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Vancouver Island crowd rallies in support of old growth logging

Third rally takes place on Highway 4 in Port Alberni
Members of Huu-ay-aht First Nations attend a forestry rally in Port Alberni on Jan. 25, 2022. (ELENA RARDON / ALBERNI VALLEY NEWS)

Forestry workers and supporters in Port Alberni want the provincial government to put a pause on its old-growth logging deferrals.

More than 100 forestry workers, family members and supporters gathered at Williamson Park in Port Alberni on Jan. 25, 2022, carrying signs and waving at passing cars along Highway 4.

This is the third forestry rally that has taken place in the last three months in Port Alberni, and with each one the number of supporters has grown.

“We have a fabulous community here that supports us immensely,” said Mary Ann Cheetham, one of the organizers of the rallies. “Our rallies here have gotten bigger and you can hear the cars—they’re honking tremendously as they go by.”

Tuesday’s rally also drew several members of Huu-ay-aht First Nations, including elected Chief Councillor Robert Dennis Sr.

“I want to support forestry workers—that’s why I came out here today,” said Dennis as he waved a “Forestry feeds my family” sign from the side of Highway 4.

Huu-ay-aht employs “quite a few people” in the forestry industry, Dennis explained.

“We’d hate to see those jobs lost,” he said. “Our hope is that the people in Victoria hear our message.”

Back in November, the province announced a deferral of logging on up to 2.6 million hectares of forest identified as rare, ancient or sustaining big trees, based on recommendations from a five-person independent panel.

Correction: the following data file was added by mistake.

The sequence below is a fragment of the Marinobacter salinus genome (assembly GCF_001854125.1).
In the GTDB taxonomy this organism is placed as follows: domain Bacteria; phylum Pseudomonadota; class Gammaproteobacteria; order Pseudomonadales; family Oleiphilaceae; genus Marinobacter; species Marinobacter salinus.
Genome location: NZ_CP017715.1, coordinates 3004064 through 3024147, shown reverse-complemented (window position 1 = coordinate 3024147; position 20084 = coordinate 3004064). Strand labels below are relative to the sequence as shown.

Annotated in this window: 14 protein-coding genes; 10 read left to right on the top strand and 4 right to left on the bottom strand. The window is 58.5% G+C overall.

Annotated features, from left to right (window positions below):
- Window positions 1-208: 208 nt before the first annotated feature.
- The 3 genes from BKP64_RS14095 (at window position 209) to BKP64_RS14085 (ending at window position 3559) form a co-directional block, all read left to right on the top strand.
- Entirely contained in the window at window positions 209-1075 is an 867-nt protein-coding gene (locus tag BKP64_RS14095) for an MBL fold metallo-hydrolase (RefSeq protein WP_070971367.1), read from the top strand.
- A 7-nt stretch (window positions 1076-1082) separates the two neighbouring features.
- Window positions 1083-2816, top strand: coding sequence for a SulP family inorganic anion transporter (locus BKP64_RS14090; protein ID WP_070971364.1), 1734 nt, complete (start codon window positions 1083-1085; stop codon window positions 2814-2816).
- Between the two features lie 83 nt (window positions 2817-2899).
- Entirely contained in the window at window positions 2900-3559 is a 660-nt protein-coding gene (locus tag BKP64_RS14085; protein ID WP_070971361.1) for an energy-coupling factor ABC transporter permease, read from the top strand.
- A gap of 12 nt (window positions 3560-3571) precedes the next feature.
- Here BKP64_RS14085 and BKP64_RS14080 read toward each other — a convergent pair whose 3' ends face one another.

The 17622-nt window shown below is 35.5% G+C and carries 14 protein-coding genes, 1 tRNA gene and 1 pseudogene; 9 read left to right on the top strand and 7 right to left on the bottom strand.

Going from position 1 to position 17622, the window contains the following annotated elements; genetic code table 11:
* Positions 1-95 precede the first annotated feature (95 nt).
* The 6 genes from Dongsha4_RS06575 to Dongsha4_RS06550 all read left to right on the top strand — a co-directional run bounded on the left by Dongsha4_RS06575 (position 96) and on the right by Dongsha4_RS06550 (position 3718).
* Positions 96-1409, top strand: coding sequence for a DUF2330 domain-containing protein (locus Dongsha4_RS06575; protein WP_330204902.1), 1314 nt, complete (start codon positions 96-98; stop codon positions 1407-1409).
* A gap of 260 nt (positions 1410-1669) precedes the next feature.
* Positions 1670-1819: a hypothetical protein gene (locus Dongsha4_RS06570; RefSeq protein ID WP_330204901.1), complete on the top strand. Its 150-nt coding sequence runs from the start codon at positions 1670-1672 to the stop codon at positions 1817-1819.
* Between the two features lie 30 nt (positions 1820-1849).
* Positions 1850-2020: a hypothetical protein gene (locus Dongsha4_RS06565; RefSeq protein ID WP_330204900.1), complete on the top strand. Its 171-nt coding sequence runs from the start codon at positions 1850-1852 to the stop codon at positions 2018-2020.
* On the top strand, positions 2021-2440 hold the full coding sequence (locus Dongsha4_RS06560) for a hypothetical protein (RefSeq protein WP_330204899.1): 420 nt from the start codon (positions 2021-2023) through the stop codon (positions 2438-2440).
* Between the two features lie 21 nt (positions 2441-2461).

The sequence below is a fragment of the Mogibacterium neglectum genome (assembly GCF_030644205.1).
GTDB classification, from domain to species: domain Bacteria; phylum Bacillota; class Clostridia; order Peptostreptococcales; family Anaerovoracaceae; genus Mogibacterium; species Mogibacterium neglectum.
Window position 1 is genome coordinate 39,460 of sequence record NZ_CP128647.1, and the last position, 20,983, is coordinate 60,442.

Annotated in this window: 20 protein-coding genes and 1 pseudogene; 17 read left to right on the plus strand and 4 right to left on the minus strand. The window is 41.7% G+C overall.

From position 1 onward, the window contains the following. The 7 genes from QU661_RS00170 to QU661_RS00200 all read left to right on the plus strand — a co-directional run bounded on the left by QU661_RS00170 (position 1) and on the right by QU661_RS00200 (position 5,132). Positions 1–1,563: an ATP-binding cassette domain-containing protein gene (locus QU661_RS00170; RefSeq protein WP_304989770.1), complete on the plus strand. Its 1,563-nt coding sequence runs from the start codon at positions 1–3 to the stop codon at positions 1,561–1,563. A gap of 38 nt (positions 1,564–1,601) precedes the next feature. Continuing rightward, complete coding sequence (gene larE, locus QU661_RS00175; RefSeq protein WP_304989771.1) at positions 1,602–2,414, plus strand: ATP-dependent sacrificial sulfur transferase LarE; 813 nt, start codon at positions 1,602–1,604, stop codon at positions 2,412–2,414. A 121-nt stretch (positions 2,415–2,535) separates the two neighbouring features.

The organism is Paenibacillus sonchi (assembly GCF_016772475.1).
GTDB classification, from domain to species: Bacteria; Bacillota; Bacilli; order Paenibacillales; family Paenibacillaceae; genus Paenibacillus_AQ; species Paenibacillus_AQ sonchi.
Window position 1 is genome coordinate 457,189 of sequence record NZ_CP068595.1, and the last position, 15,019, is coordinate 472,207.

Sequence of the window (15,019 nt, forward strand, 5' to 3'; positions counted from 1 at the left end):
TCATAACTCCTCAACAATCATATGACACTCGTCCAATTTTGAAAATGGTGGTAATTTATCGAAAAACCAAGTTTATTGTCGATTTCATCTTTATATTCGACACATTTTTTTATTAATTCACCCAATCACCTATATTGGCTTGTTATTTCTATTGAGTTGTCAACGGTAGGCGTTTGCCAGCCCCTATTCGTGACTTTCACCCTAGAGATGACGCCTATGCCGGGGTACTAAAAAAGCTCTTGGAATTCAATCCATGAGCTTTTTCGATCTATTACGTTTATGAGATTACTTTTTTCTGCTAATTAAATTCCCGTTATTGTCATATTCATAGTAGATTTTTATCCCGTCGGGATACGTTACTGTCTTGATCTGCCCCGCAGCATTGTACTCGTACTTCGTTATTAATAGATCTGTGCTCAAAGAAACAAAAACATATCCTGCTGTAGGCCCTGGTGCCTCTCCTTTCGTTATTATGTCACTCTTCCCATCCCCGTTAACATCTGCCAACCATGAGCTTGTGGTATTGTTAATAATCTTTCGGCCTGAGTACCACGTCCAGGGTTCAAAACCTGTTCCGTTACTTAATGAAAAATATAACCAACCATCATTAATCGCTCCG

Cheetham said she wants to see more consultation with communities and First Nations before sawmills, pulp mills and manufacturing facilities across the province are forced to shutter.

“They have not consulted with any one of us who is going to be impacted by it,” she said. “They haven’t given us any answer on how they’re going to support us. We’re still searching for those answers.”

She drew comparisons to the United Steel Workers Local 1-1937 strike that took place in late 2019 and early 2020.

“This town’s been through this before, and we don’t want to go through it again,” she said.

READ MORE: MLA’s office to protest gov’t deferral on old-growth logging

Cheetham said she and other organizers still have plans to travel down to Victoria as part of a convoy to rally in front of the legislature, although a date for this has not been set.

BC Liberal Party leadership candidate Ellis Ross attended the rally on Tuesday, accompanied by Nechako Lakes MLA John Rustad. Rustad described forestry as a “foundational industry” for British Columbia in his speech to the crowd gathered at Williamson Park.

“Forestry is the answer to many of the issues we have today,” he said. “It’s sustainable, it is renewable. Whether it’s reducing carbon in our atmosphere, whether it’s meeting the needs that we have as a society. We need to make sure we have balance, but forestry is a solution.”

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Forestry workers and their supporters rally in Port Alberni on Jan. 25, 2022. (ELENA RARDON / ALBERNI VALLEY NEWS)
BC Liberal Party leadership candidate Ellis Ross speaks to several protesters during a forestry rally in Port Alberni on Jan. 25, 2022. (ELENA RARDON / ALBERNI VALLEY NEWS)

Elena Rardon

About the Author: Elena Rardon

I have worked with the Alberni Valley News since 2016.
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